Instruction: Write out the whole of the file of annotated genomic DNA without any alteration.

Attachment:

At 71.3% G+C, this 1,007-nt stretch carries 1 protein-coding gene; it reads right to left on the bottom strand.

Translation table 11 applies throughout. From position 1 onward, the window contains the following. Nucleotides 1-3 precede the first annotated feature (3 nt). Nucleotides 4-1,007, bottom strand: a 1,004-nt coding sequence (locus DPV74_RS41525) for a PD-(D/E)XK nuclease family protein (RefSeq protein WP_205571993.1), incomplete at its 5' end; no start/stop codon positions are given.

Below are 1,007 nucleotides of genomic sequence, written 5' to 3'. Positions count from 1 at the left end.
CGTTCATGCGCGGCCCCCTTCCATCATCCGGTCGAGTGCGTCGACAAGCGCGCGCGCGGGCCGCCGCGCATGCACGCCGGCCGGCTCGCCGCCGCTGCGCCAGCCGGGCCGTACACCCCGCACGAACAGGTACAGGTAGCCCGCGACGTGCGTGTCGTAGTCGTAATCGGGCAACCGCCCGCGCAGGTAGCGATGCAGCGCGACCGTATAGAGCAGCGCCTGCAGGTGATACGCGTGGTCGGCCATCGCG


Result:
At 71.3% G+C, this 1,007-nt stretch carries 1 protein-coding gene; it reads right to left on the bottom strand.

Translation table 11 applies throughout. From position 1 onward, the window contains the following. Nucleotides 1-3 precede the first annotated feature (3 nt). Nucleotides 4-1,007, bottom strand: a 1,004-nt coding sequence (locus DPV74_RS41525) for a PD-(D/E)XK nuclease family protein (RefSeq protein WP_205571993.1), incomplete at its 5' end; no start/stop codon positions are given.

Below are 1,007 nucleotides of genomic sequence, written 5' to 3'. Positions count from 1 at the left end.
CGTTCATGCGCGGCCCCCTTCCATCATCCGGTCGAGTGCGTCGACAAGCGCGCGCGCGGGCCGCCGCGCATGCACGCCGGCCGGCTCGCCGCCGCTGCGCCAGCCGGGCCGTACACCCCGCACGAACAGGTACAGGTAGCCCGCGACGTGCGTGTCGTAGTCGTAATCGGGCAACCGCCCGCGCAGGTAGCGATGCAGCGCGACCGTATAGAGCAGCGCCTGCAGGTGATACGCGTGGTCGGCCATCGCG